Abhinav Mukund s forgettable return: Mukund, playing his sixth Test for India, does not have more than a half-century to cherish if his career has to end today. In the first Test, he dropped two chances fielding as a substitute; one of them was a regulation catch. On Saturday, Mukund was presented with an opportunity ahead of the likes of Gautam Gambhir and Parthiv Patel. But Mukund could do very little to justify his selection, falling on yorker off Mitchell Starc in the third over of the innings. However, Mukund did create a record of sorts. He made his comeback after missing 56 Tests for India, becoming the only player after Parthiv (83) to miss 50 or more games.

Use your bat, captain?: Call it a brain-freeze moment for Kohli or law of averages catching up, but three poor scores from the run-machine has put India in deep trouble in this ongoing series. If it was an O Keefe delivery at Pune which took Kohli s off-stump on its way, Lyon found a lot to cheer about when India s premier batsman shouldered his arms on a delivery which struck him right outside leg and middle.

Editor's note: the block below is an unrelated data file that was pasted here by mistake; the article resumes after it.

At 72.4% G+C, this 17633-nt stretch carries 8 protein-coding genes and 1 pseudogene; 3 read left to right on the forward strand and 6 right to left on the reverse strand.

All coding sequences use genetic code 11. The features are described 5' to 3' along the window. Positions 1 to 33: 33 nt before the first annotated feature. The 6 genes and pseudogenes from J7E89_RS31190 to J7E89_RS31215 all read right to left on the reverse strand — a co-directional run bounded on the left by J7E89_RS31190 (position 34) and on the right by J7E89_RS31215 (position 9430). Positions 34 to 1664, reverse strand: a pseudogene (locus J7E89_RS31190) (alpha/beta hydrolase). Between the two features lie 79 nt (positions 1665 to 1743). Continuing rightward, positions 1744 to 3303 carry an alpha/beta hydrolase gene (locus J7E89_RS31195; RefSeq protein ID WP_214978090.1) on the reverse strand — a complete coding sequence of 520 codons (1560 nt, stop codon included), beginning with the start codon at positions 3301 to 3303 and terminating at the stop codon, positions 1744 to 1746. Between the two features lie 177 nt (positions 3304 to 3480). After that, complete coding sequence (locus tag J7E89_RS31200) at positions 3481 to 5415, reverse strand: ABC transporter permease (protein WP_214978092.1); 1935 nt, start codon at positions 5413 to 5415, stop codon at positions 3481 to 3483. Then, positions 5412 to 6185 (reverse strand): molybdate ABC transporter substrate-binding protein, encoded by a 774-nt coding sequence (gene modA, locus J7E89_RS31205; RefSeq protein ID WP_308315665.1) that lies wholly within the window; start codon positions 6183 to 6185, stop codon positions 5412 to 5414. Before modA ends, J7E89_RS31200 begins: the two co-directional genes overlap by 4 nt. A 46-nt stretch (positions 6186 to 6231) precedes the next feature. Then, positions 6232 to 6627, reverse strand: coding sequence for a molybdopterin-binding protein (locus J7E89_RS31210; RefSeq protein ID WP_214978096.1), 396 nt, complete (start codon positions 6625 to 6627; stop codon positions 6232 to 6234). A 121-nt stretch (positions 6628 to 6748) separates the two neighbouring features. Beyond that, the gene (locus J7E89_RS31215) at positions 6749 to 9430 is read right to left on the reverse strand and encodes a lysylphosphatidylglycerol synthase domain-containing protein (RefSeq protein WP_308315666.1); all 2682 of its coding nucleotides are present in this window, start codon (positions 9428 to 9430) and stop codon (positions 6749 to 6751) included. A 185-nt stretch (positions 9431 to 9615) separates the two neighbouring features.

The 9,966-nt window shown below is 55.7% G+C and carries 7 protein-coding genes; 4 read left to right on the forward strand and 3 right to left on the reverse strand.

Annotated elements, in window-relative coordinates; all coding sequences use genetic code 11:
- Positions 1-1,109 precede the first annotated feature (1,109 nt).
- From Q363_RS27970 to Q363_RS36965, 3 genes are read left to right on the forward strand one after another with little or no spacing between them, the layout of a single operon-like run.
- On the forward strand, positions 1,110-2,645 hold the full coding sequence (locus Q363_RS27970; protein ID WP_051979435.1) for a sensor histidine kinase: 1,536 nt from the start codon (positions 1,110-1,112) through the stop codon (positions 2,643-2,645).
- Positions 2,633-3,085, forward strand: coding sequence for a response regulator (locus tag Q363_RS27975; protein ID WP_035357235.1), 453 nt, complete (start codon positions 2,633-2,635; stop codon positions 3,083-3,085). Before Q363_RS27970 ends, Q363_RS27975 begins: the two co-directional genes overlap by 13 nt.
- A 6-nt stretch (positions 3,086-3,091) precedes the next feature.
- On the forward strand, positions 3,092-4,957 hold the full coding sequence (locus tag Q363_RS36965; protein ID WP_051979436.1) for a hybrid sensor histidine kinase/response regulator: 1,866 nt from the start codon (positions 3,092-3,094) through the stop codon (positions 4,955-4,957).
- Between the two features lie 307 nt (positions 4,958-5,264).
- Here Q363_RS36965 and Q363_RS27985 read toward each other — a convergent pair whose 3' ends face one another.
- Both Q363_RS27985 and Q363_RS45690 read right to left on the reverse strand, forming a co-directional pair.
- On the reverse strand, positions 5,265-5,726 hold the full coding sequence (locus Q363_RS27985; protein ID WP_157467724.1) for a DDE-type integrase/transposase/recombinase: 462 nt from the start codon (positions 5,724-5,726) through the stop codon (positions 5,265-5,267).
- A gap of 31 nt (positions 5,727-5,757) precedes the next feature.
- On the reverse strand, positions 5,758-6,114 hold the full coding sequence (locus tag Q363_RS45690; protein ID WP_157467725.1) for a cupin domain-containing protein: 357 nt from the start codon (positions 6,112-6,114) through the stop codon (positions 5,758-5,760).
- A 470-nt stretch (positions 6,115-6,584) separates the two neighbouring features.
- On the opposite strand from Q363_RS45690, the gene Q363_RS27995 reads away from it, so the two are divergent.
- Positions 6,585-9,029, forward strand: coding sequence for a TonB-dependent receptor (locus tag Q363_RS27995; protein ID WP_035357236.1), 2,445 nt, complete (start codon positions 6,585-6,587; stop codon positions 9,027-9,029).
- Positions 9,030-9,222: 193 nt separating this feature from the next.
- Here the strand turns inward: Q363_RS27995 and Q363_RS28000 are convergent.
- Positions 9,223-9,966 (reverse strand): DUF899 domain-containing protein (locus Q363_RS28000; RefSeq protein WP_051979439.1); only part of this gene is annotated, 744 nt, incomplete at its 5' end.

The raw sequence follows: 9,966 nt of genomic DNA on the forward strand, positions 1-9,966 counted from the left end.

So far in this series, Kohli has been dismissed shouldering the arms twice and chasing one away which he ideally should have left alone. Three consecutive failures now leave Kohli with a grand total of 25 including a duck. Maybe, Kohli will use his bat more judiciously from now on.

Ajinkya Rahane s plight: India s vice-captain, who replaced the triple-centurion Karun Nair a couple of Tests ago, continues to have a torrid time on the field. After two soft dismissals in the first Test, better show was expected from Rahane who has been a champion batsman for India in adverse situations. With the likes of Kohli and Cheteshwar Pujara dismissed for cheap, India wanted their vice-captain to show similar gumption which he has done several times in the past. Unfortunately, Rahane was so far down his crease that even a fumble from Matthew Wade did not give him enough time to make it in before the stumps were broken. Obviously, off Lyon.

KL Rahul played a terrific innings of 90    IANS
KL Rahul played a terrific innings of 90 IANS